Lung cancer is very common form of cancer which is highly diagnosed and death rate is high. The role of technology can be of great help in such a dangerous disease. With the continuous development of science and technology, artificial intelligence (AI) can help early diagnosis of lung cancer.
According to a group of doctors in Boston – AI model can predict a risk of death from lung cancer on easily obtainable x-rays; which could help in planning of treatment and personalized prevention.
A Convolutional Neural Network (CNN) model developed via researchers group led by Dr. Jacob Weiss of Massachusetts General Hospital to estimate the risk of lung cancer death using a chest x-ray as the sole input. In a test on three datasets containing more than 15,000 individuals, the model performed well.
In study, published on Nature Communications, group of researchers wrote “Our findings motivate the use of deep learning to identify individuals at high risk of lung disease mortality from easily obtainable and low-cost chest radiograph images. These findings may allow for improved risk assessment of those who would benefit most from personalized prevention and treatment strategies.”
Researchers also explained that chest x-ray is a common early test for lung cancer, but it is still difficult for humans to detect the actionable early stage of the disease by X-ray reading. AI can play a important role in the risk and extent of lung disease beyond established methods.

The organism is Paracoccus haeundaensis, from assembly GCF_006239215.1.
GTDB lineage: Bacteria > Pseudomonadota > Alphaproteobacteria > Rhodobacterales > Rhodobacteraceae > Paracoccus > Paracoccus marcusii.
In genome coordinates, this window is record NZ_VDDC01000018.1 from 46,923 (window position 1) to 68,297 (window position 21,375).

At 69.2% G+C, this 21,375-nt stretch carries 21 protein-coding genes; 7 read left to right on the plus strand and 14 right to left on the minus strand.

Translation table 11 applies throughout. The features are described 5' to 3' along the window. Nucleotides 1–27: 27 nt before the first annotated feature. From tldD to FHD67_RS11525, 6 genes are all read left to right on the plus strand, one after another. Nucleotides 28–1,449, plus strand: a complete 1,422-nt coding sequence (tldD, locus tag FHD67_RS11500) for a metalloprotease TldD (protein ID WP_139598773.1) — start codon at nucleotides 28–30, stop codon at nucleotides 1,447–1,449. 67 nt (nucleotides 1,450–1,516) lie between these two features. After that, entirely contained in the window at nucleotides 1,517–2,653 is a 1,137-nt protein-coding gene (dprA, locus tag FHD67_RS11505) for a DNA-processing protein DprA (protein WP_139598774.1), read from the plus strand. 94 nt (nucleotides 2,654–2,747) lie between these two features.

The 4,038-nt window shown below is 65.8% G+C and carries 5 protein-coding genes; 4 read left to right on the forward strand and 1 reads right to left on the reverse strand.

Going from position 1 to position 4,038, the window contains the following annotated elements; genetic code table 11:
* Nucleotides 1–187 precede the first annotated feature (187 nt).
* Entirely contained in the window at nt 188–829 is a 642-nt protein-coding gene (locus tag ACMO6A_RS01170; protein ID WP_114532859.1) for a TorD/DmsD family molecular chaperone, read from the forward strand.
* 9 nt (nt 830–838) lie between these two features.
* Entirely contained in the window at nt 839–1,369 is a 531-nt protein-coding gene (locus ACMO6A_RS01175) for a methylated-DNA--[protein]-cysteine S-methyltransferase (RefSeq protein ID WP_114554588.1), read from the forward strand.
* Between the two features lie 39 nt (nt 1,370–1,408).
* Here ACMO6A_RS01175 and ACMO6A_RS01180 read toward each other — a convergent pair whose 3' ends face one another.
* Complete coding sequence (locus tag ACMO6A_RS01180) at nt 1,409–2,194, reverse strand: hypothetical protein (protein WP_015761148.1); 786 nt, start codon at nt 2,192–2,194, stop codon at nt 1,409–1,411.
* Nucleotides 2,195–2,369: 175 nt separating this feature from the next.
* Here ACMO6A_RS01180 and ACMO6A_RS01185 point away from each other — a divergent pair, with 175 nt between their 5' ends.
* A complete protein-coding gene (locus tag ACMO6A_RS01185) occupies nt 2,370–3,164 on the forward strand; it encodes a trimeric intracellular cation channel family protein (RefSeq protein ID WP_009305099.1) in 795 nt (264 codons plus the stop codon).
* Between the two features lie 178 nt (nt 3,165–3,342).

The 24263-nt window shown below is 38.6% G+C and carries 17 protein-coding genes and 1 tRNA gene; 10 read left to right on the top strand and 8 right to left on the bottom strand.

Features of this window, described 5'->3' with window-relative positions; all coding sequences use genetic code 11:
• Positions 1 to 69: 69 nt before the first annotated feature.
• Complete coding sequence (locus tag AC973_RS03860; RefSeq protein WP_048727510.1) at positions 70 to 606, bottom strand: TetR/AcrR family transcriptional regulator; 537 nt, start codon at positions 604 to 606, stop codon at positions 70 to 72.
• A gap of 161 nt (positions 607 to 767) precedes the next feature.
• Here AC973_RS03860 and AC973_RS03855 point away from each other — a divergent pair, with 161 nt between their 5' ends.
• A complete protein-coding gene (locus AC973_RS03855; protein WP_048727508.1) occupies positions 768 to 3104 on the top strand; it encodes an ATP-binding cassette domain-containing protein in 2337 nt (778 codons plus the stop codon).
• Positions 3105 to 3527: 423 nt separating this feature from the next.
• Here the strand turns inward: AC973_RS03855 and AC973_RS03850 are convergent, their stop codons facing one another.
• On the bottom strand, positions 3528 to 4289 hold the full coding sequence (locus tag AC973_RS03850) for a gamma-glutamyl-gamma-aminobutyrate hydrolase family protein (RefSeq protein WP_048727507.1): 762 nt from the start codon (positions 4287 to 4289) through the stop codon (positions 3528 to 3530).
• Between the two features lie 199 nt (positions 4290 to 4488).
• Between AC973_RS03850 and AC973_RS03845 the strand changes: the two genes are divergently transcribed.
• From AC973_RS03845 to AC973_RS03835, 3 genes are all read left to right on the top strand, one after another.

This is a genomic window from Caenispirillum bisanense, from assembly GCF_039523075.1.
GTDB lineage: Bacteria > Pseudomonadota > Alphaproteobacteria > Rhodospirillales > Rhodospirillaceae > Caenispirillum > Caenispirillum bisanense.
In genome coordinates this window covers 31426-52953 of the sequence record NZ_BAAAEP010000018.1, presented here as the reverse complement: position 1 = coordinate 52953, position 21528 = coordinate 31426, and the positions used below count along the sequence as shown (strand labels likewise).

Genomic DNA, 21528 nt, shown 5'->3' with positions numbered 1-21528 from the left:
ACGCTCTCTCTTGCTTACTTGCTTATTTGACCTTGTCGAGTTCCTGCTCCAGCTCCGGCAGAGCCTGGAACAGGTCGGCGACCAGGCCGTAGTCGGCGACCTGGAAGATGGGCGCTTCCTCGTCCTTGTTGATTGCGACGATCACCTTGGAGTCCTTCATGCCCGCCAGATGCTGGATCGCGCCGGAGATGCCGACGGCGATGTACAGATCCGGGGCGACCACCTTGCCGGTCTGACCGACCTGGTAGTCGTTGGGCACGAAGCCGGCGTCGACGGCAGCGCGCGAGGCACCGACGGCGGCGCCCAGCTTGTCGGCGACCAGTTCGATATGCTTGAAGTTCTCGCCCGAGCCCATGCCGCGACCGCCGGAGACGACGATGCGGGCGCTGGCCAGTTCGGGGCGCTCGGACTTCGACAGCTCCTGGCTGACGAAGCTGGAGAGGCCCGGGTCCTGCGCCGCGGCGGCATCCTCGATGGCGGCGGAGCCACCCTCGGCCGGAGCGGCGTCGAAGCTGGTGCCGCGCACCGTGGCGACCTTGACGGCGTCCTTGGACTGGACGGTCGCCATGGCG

The AI CNN model developed by group named CXR-Lung-Risk to identify person on x-ray who may be at high risk for lung cancer death.
In this study researchers include 147,497 x-rays of 40,643 persons and tested the model in three independent cohorts comprising 15,976 individuals between 35 and 90 years of age enrolled in previous trials. In this lymphadenopathy, lung nodules, pleura and lung fibrosis, cardiac abnormalities, chronic obstructive pulmonary disease (COPD)/emphysema, atelectasis, opacities, and bone/chest wall lesions x-rays are included. Also, the data included the dates of actual observed deaths of patients.
According to researchers the probability of risk is usually expressed in a percentage, which can be difficult to understand. So, they created a method for model from the output risk from a single X-ray expressed in years.
The group concluded with “CXR-Lung-Risk could be used with minimal disruption of current clinical workflows and automatically analyze the latest radiograph of a patient at high speed and low additional cost37. As such, CXR-Lung-Risk could serve as an early warning system to triage patients into existing screening and chronic pulmonary disease pathways, and to both provide more accurate risk assessments for those programs and increase adherence to guidelines-based therapies.”
The information shared in this blog is for educational purposes only and is certainly not a substitute for medical advice. Please consult your healthcare practitioner for any medical needs.